The Howland family


  • Pioneer (1754 – 1831)

  • Moved to Poplar Ridge in 1796. The first Quaker meetings in the County took place in his home.


  • Abolitionist, successful businessman (1794 – 1881)

  • Builder of the Stone Store and son of Benjamin, Slocum adhered to the Quaker belief that the divine light resides within each human being. He provided an Underground Railroad stop in Sherwood; and helped some freedom seekers settle in Sherwood, and others to proceed further by means of his shipping contacts.


  • Quaker stateswoman and educator of freed slaves (1827 – 1929)

  • Daughter of Slocum; nationally known and respected pioneer of women’s rights; received the first honorary doctorate granted by the State University of New York for her work in education; founded over fifty schools for freed African Americans; said to be the first female bank director in the world.


  • Businessman, public servant, abolitionist, equal rights advocate (1823 – 1905)

  • Expanded his father Slocum’s mercantile business; Scipio Justice of the Peace for forty years; two term State assemblyman; faithful member of the Sherwood Political Equality Club.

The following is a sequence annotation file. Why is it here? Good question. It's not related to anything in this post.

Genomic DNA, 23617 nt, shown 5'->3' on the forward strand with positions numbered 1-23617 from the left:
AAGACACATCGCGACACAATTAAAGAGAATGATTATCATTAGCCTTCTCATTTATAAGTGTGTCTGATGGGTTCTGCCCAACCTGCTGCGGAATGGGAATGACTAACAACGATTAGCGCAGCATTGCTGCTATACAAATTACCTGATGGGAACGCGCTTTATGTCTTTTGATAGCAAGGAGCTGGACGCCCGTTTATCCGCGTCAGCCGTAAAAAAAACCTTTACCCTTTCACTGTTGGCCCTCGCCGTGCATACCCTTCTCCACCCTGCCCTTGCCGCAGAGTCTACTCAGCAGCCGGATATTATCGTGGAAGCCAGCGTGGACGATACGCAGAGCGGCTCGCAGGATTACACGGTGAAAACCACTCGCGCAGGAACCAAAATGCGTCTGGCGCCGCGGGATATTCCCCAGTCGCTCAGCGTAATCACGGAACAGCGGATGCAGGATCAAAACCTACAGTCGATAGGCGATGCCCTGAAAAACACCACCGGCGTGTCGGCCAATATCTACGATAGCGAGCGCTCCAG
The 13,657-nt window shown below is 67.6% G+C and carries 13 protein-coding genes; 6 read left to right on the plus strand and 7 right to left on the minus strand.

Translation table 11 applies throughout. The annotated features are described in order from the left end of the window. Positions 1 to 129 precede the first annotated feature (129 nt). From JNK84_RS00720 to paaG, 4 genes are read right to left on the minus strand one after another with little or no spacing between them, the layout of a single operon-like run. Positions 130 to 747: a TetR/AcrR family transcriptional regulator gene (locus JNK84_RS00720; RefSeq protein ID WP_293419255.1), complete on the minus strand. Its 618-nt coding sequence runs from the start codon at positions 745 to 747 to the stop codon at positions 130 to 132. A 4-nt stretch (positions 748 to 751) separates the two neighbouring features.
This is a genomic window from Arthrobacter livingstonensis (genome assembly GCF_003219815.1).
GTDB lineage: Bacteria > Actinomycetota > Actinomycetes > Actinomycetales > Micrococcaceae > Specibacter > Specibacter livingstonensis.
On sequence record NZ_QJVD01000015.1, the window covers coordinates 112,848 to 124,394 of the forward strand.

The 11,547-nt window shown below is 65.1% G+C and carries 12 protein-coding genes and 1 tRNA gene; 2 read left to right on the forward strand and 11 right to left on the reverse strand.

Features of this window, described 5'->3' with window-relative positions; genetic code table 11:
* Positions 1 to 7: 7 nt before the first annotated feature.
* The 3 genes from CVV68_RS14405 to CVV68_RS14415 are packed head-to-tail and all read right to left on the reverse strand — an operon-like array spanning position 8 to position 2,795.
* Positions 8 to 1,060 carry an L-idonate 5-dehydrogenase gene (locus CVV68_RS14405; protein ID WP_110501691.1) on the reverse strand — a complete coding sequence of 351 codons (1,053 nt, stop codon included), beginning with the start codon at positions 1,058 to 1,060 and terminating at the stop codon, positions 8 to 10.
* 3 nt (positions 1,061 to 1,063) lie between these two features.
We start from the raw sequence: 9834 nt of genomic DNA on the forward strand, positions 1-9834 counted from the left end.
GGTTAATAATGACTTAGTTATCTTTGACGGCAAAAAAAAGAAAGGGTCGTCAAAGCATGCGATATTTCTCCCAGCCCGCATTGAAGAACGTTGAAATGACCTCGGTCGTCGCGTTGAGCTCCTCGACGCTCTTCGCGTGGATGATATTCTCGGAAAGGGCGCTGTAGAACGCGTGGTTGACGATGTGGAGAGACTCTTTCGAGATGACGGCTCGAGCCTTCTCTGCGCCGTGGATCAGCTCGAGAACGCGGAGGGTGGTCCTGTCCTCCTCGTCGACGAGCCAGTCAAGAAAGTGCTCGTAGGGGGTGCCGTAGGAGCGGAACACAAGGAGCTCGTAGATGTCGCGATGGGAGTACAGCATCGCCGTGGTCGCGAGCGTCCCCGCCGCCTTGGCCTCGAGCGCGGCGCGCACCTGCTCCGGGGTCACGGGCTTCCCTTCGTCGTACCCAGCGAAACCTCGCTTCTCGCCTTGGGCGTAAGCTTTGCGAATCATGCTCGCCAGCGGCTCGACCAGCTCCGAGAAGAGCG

• Teacher, suffragist and humanitarian, (1859 – 1942)

  • A graduate of Cornell, she taught in the Sherwood Select School, founded the Sherwood Library, Museum and Hospital; opened her home to the community.

Slocum, Emily & Grant

Slocum, Emily & Grant



The Benjamin Howland family in Sherwood was descended from Henry Howland (c. 1603 – 1671). Henry, a brother of John Howland of Mayflower fame, came to Plymouth in 1632. He moved across Plymouth Bay to Duxbury by 1636. By 1657, “he was a Quaker sympathizer and had allowed religious meetings in his house, which was against the law. He continued to behave as a Quaker ‘or manifest encourager of such’ and ultimately was disenfranchised on October 6, 1659” ( Henry Howland originated from Fenstanton, Huntingdonshire, England.

Benjamin Howland, the first Howland settler in Sherwood, was a son of Benjamin, who was a son of Nicholas, son of Zoeth, who was son of the pilgrim Henry Howland.

[Slocum Howland was] a member of the Society of Friends and believed heartily in the sect to which he belonged, without prejudice or bigotry in regard to the beliefs of others. I never heard him as though he thought that they were wrong and his views the true ones. He had the same large-heartedness in regard to races, all mankind was of our blood. He believed that our Declaration of Independence was vitally true. “All men are born free and equal, endowed by their Creator with certain inalienable rights among which are life, liberty and the pursuit of happiness.” All men,” he understood to mean both men and women.
— Emily Howland